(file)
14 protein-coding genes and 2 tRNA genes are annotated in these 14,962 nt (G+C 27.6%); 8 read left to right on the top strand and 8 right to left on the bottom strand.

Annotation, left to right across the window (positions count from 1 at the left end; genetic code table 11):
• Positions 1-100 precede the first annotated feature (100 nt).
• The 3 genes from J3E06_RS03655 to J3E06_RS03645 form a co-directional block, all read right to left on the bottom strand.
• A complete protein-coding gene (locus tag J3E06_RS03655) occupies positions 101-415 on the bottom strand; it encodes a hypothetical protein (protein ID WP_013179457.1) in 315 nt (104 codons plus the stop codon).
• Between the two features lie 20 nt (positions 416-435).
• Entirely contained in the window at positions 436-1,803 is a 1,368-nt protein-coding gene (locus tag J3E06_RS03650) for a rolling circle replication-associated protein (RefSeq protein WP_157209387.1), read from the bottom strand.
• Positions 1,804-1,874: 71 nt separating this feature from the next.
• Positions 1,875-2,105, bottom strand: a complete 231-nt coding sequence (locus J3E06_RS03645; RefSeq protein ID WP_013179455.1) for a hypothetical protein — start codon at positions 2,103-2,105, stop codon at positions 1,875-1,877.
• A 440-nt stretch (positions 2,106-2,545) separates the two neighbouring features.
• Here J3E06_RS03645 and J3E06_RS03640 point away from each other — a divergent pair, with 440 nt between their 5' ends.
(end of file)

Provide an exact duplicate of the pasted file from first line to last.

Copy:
14 protein-coding genes and 2 tRNA genes are annotated in these 14,962 nt (G+C 27.6%); 8 read left to right on the top strand and 8 right to left on the bottom strand.

Annotation, left to right across the window (positions count from 1 at the left end; genetic code table 11):
• Positions 1-100 precede the first annotated feature (100 nt).
• The 3 genes from J3E06_RS03655 to J3E06_RS03645 form a co-directional block, all read right to left on the bottom strand.
• A complete protein-coding gene (locus tag J3E06_RS03655) occupies positions 101-415 on the bottom strand; it encodes a hypothetical protein (protein ID WP_013179457.1) in 315 nt (104 codons plus the stop codon).
• Between the two features lie 20 nt (positions 416-435).
• Entirely contained in the window at positions 436-1,803 is a 1,368-nt protein-coding gene (locus tag J3E06_RS03650) for a rolling circle replication-associated protein (RefSeq protein WP_157209387.1), read from the bottom strand.
• Positions 1,804-1,874: 71 nt separating this feature from the next.
• Positions 1,875-2,105, bottom strand: a complete 231-nt coding sequence (locus J3E06_RS03645; RefSeq protein ID WP_013179455.1) for a hypothetical protein — start codon at positions 2,103-2,105, stop codon at positions 1,875-1,877.
• A 440-nt stretch (positions 2,106-2,545) separates the two neighbouring features.
• Here J3E06_RS03645 and J3E06_RS03640 point away from each other — a divergent pair, with 440 nt between their 5' ends.